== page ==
• Athletes must not release the grip on their foot.
  • Athletes must jump, kick and land on the same leg while the anchor hand supports the body. While performing the kick, no other body parts may touch the ground.
  • After landing, the athlete may hop to retain balance, but hopping before takeoff, letting go of the foot, losing balance after landing, or twisting over, will disqualify the kick.
  • Do not use a mat with this game, as it will not be as stable as the floor.
  • Three attempts are allowed at each height. The athlete who kicks the target at the highest height is the winner.

Game 3: Kneel Jump

This is a game of agility and explosive strength. Hunters require lightening quick reflexes to survive in the event of an ice break-up. The leg strength needed to do well in the kneel jump is also required to lift heavy game such as seal, whale, walrus or moose and carry it back home.

Equipment Needed

A tape measure. Open floor space with a starting stripe.

How to Play

  • The athlete kneels down on both knees and sits on his/her heels.
  • The top of the feet must be flat on the floor. The feet cannot be crossed over each other, and the athlete cannot be up on his/her toes before the jump.
  • The contestant is allowed to swing his/her arms back and forth and to move his/her body up and down in order to gain momentum for the leap forward.
  • The athlete's hands cannot touch the floor.
  • The athlete jumps out as far as possible, and must land on both feet without falling or without any other part of the body touching the floor.
  • The athlete will scratch if he/she falls back or if one of the landing feet slides.
  • Measurement is taken from the start line to the rear heel.
  • Contestants are given three jumps.
  • The winner is the athlete who jumps the farthest from the starting line.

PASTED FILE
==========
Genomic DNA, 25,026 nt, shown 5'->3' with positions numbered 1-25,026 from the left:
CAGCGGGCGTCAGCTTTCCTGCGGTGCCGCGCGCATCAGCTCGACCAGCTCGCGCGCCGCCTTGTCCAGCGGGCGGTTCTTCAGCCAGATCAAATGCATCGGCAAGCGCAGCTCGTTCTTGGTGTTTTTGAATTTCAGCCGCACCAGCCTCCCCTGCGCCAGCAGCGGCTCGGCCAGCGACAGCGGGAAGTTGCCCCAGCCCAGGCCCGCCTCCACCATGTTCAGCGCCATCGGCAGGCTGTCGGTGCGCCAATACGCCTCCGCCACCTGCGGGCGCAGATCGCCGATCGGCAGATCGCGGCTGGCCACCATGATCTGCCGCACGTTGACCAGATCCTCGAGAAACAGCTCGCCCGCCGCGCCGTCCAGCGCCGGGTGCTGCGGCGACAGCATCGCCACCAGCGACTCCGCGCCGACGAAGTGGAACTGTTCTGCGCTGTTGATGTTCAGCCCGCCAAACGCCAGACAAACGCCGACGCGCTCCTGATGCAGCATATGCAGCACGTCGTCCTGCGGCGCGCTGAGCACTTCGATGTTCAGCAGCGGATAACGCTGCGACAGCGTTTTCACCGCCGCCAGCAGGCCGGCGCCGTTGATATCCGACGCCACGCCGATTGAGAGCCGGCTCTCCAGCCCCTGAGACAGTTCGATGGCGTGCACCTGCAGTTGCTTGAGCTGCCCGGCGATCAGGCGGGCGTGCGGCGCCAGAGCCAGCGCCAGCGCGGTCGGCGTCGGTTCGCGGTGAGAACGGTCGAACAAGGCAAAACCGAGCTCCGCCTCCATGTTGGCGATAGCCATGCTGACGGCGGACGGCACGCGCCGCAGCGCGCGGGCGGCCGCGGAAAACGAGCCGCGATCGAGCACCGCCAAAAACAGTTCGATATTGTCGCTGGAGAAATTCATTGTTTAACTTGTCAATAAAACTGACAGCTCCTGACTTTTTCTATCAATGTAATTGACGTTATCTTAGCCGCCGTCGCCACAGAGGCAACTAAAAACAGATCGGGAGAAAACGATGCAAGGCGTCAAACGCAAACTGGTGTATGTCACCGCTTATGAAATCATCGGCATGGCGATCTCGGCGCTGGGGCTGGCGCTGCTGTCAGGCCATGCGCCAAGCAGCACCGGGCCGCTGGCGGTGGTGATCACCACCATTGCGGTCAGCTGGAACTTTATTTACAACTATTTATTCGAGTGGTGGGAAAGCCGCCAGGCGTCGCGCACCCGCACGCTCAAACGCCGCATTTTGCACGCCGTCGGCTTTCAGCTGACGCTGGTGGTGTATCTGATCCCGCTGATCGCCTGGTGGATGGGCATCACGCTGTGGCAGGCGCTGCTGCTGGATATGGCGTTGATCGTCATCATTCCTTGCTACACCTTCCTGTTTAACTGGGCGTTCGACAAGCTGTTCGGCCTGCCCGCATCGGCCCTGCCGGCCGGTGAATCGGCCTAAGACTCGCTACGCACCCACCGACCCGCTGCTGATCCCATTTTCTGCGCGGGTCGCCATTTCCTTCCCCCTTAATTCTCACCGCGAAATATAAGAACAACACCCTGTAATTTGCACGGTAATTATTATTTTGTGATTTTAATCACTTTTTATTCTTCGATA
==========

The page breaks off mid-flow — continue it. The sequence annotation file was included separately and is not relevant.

• Athletes may wear shoes but not knee pads.

Game 4: Scissor Broad Jump

The Scissor Broad Jump harkens back to the hunting of seal and walrus where Alaska Native hunters had to develop balance and quick reflexes in order to jump from one ice floe to another as the ice was shifting in the water.

How to Play

  • The Scissor Broad Jump consists of four continuous jumps.
  • An athlete begins by standing with both feet behind the starting line.
  • Jumping with both feet, land on foot A.
  • Continuing forward momentum, cross foot B behind the landing foot A, transferring weight to B and freeing foot A.
  • Springing off to foot B, land again on foot A carrying forward momentum and continuing the jump, landing solidly on both feet.
  • Continuous forward movement is required throughout.
  • Jumping off of one foot, a foot over the start line, falling at any time, not sticking the landing, or sliding the foot forward after landing will result in nullified jump.
  • The athlete is given three chances. The longest jump wins.

Game 5: Leg Wrestle

This is a game that focuses on leg strength and quickness. The Leg Wrestle was a means for hunters to develop the leg strength needed for carrying game back to the village or for hauling and dragging a seal or beluga whale out of the ocean.

Equipment Needed

A small floor space. A mat for the contestants to lie on.

How to Play

  • Athletes lie on the ground, next to each other, facing in opposite directions.
  • They lock their inside elbows.
  • The contestants' arms must be on their chests with fngers either interlaced or gripping the wrists.
  • They each bring their inside straightened legs up to full vertical--once, twice and on the third time they interlock their legs and try to pull their opponent over or push their opponent's leg to the floor.
  • If the athletes cannot set their legs properly, the teacher may help.
  • Contestants will lose the round if their hands come apart.
  • After the first round, athletes spin around and change legs.
  • Teachers should devise a "STOP" signal in case students get stuck or are in pain; they can yell that signal in order to stop the match.
  • Make sure students pull straight down with legs to avoid striking the opponent in the face.
  • The winner must roll his opponent over two out of three tries.

Game 6: One-Foot High Kick

This is a game of extraordinary agility, balance, coordination, speed, reflexes, and explosive strength. Similar to the Two-Foot High Kick, this game was developed as a means for hunters to communicate visual messages. When a messenger from a hunting or whaling crew was within sight of the village, he would kick high into the air as a sign of a successful hunt.

Equipment Needed: